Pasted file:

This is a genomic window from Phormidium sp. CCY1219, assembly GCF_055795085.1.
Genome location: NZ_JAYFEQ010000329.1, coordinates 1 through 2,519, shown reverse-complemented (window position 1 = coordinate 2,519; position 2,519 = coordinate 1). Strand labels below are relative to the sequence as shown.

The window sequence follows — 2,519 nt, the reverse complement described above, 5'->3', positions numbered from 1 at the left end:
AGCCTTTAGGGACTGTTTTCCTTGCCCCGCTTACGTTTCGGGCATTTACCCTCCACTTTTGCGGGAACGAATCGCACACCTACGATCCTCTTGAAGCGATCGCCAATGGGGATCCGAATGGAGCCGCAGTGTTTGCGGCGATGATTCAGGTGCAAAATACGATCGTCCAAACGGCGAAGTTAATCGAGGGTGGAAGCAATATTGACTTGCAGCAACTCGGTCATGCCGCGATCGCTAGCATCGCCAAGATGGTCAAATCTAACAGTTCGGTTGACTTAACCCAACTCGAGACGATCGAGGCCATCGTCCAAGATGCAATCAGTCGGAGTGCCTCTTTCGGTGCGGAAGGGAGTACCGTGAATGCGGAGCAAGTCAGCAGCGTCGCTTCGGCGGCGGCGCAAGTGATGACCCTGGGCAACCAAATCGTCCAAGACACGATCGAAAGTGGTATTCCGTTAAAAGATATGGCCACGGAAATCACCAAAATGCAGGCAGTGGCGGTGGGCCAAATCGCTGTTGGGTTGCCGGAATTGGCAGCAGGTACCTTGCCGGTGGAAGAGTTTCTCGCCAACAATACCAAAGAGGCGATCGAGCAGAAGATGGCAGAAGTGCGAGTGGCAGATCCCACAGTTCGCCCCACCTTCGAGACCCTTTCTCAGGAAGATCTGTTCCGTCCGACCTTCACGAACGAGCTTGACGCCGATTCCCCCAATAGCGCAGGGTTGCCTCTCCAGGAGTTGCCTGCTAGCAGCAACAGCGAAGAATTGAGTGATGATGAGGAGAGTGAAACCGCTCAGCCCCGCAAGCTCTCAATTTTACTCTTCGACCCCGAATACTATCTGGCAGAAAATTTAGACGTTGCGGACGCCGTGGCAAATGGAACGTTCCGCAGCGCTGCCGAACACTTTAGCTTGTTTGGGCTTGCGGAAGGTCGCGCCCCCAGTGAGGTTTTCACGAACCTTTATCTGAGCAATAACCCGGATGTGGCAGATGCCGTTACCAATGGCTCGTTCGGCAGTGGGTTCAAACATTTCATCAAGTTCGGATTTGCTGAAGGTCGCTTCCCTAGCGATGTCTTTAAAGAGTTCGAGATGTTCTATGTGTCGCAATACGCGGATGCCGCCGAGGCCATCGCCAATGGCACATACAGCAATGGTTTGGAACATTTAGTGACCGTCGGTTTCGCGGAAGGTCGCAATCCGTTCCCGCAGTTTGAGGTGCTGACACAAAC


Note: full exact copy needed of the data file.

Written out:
This is a genomic window from Phormidium sp. CCY1219, assembly GCF_055795085.1.
Genome location: NZ_JAYFEQ010000329.1, coordinates 1 through 2,519, shown reverse-complemented (window position 1 = coordinate 2,519; position 2,519 = coordinate 1). Strand labels below are relative to the sequence as shown.

The window sequence follows — 2,519 nt, the reverse complement described above, 5'->3', positions numbered from 1 at the left end:
AGCCTTTAGGGACTGTTTTCCTTGCCCCGCTTACGTTTCGGGCATTTACCCTCCACTTTTGCGGGAACGAATCGCACACCTACGATCCTCTTGAAGCGATCGCCAATGGGGATCCGAATGGAGCCGCAGTGTTTGCGGCGATGATTCAGGTGCAAAATACGATCGTCCAAACGGCGAAGTTAATCGAGGGTGGAAGCAATATTGACTTGCAGCAACTCGGTCATGCCGCGATCGCTAGCATCGCCAAGATGGTCAAATCTAACAGTTCGGTTGACTTAACCCAACTCGAGACGATCGAGGCCATCGTCCAAGATGCAATCAGTCGGAGTGCCTCTTTCGGTGCGGAAGGGAGTACCGTGAATGCGGAGCAAGTCAGCAGCGTCGCTTCGGCGGCGGCGCAAGTGATGACCCTGGGCAACCAAATCGTCCAAGACACGATCGAAAGTGGTATTCCGTTAAAAGATATGGCCACGGAAATCACCAAAATGCAGGCAGTGGCGGTGGGCCAAATCGCTGTTGGGTTGCCGGAATTGGCAGCAGGTACCTTGCCGGTGGAAGAGTTTCTCGCCAACAATACCAAAGAGGCGATCGAGCAGAAGATGGCAGAAGTGCGAGTGGCAGATCCCACAGTTCGCCCCACCTTCGAGACCCTTTCTCAGGAAGATCTGTTCCGTCCGACCTTCACGAACGAGCTTGACGCCGATTCCCCCAATAGCGCAGGGTTGCCTCTCCAGGAGTTGCCTGCTAGCAGCAACAGCGAAGAATTGAGTGATGATGAGGAGAGTGAAACCGCTCAGCCCCGCAAGCTCTCAATTTTACTCTTCGACCCCGAATACTATCTGGCAGAAAATTTAGACGTTGCGGACGCCGTGGCAAATGGAACGTTCCGCAGCGCTGCCGAACACTTTAGCTTGTTTGGGCTTGCGGAAGGTCGCGCCCCCAGTGAGGTTTTCACGAACCTTTATCTGAGCAATAACCCGGATGTGGCAGATGCCGTTACCAATGGCTCGTTCGGCAGTGGGTTCAAACATTTCATCAAGTTCGGATTTGCTGAAGGTCGCTTCCCTAGCGATGTCTTTAAAGAGTTCGAGATGTTCTATGTGTCGCAATACGCGGATGCCGCCGAGGCCATCGCCAATGGCACATACAGCAATGGTTTGGAACATTTAGTGACCGTCGGTTTCGCGGAAGGTCGCAATCCGTTCCCGCAGTTTGAGGTGCTGACACAAAC